Try and take your eyes off of Ms. Sutton Foster when you watch this. Just try. I dare you.
There aren’t any costumes or wigs, no theatrical lighting cues, no orchestra, no camera cuts, and not even any amplification. There is just precision, energy and immense talent.
Some people weren’t meant for the chorus. Some people were meant to be stars. Everyone has someplace where they are excellent, but when you can grab all the eyeballs in the house, well, that’s star power.
Big and bold and brazen, stars are larger than life. They hold the story and carry us through it, bing, bang, bong.
The hardest part about star power, though, is finding people who are happy that we have it. Star power sets us apart, makes us a focus, challenges others who also want and need attention. Being a star, in other words, is a lonely place, full of responsibility.
As much as some transpeople demand their right to be boring, I am not sure that there is any other way to do trans than to let out our inner star. We need to go against the crowd, make our own choices, claim our own power.
Once we do that, though, we are immediately deluged by the pressure to get back in line, to settle down, not to challenge people.
This struggle, in which we have to claim our own star while really desiring to just be one of the cast, blending in and shying from the spotlight, is one of the key challenges thrown upon us when we realize that being transgender is the only way to be true, whole and healthy in the world.
We never dreamed of being trans, we dreamed of being one of the girls, one of the guys. And now, somehow, we are thrown out front, an object of difference that others feel free to judge, usually harshly.
Sure, that nastiness may well come from the “crabs in a barrel” thinking that the world will be better if we just stop other people from being big rather than having to do the hard-ass work of claiming our own uniqueness, our own power, our own bigness, but it still hurts.
When the only way out into the world is to claim your own star power and you live in a world of people who resist claiming theirs, who supports and affirms you?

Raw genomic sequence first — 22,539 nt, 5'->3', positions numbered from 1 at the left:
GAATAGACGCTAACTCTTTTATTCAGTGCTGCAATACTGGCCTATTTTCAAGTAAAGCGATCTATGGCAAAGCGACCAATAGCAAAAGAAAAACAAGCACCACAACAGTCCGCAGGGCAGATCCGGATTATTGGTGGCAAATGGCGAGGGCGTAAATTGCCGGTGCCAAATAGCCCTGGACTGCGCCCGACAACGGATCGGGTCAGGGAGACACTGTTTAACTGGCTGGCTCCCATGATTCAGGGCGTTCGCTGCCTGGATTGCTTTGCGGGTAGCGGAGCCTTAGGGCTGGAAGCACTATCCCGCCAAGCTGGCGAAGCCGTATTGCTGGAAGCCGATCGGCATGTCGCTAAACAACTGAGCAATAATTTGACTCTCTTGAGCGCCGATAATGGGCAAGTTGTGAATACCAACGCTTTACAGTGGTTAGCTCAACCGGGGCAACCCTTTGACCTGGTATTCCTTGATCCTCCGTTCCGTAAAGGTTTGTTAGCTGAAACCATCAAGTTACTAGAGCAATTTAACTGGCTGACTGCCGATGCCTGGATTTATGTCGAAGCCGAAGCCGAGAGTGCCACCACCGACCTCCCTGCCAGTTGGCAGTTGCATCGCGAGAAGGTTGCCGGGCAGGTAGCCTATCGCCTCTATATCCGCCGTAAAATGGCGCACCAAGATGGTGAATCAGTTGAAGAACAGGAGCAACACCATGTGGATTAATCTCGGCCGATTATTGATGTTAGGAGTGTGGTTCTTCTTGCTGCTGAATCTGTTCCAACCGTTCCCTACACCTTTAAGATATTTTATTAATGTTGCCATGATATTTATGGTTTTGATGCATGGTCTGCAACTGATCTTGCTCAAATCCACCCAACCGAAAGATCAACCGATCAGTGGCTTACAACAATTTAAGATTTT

The only way out is claiming your own star power. You need to do it smart, like Drama Queens In Recovery, who let other people shine, letting themselves be supporting players until their solo moment when they bring down the house, but starring is the fate of those who are just a bit too big to be held in the assigned and normative expectations assigned early.
For many of us, that moment when our trans expression is no longer just performance, just crossdressing or drag, and becomes real is the toughest time. How do we both be appropriate and powerful at the same time? How do we carry out our dream of fitting in even while we know there are always reasons that we will stand out?
How do we satisfy the people around us that we understand, respect and value their choice to be one of the crowd while also having to support our own need to stand proud, to walk out of normativity and enact who we know ourselves to be, to embody who we have always known ourselves to be?
When our authenticity demands that we own our own unique stardom but being seen as authentic demands we deny that uniqueness and be like other members of the group we want to assimilate into, how do we negotiate that paradox?
My trans expression has always been about my work. It communicates something vital and important that I need to show in the world. I just, however, don’t need to show it every time I go to the mini-mart, just like Ms. Foster doesn’t have to put on eyelashes to get milk.
As much as I want to stay in the shadows, doing my cloistered work, I am aware that part of me is a star.
As a transperson, though, I sabotaged my own energy to avoid the spotlight, played it down in the process of serving others. Living in the public eye just seemed too difficult for me, without support systems and with the damage from being raised by Aspergers parents.
I love doing television, knowing early that was my medium (I will never be a musical theatre diva!) People were surprised by how compelling I made cheap, 1980s B&W TV.
There was no way, though, that I could succeed in conventional expectations of broadcast TV. They were looking for interchangeable players, not diverse and intense voices. I wasn’t going to play the role required because it would demand more compartmentalization and denial.
My own star power, though, doesn’t really go away. And the only thing that will get me out of here is what got me here; being the best me that I can be, only in a visible way that creates connection, understanding and attraction.
Stars grab the energy and focus it back into the space. They are compelling and they are terrifying. We want more of them and we want them to stand aside so we can get some more attention.
But dammnit, they are stars. Watch the video again. Ms Foster and even Mr. Grey, compel you. They own their own power.
You cannot both be invisible and be seen at the same time. Performance is required, even if it always hides some very hard work and messy humanity behind its sheen.
Producing that, though, is hard, especially if you aren’t what people expect.
That energy, though, is a crystalline gift to the world.